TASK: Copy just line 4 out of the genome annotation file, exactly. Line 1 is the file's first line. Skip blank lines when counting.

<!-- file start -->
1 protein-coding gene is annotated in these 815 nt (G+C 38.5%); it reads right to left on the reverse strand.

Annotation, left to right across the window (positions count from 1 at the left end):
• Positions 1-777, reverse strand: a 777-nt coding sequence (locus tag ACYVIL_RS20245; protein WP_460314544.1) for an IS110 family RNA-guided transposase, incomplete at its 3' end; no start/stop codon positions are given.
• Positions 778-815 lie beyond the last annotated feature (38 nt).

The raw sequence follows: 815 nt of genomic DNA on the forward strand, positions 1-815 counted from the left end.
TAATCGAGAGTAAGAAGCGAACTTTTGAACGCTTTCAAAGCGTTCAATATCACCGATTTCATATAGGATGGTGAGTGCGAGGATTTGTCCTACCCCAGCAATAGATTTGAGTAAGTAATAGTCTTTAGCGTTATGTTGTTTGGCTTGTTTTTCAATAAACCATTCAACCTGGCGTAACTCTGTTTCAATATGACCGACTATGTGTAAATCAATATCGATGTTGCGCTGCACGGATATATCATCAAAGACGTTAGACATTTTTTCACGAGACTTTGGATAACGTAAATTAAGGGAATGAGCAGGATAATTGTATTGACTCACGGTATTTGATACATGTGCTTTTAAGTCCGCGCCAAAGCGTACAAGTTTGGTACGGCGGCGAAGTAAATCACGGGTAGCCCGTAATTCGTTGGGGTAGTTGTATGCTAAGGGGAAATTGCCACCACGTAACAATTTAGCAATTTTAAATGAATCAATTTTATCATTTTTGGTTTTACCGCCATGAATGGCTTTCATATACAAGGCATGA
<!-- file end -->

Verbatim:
• Positions 778-815 lie beyond the last annotated feature (38 nt).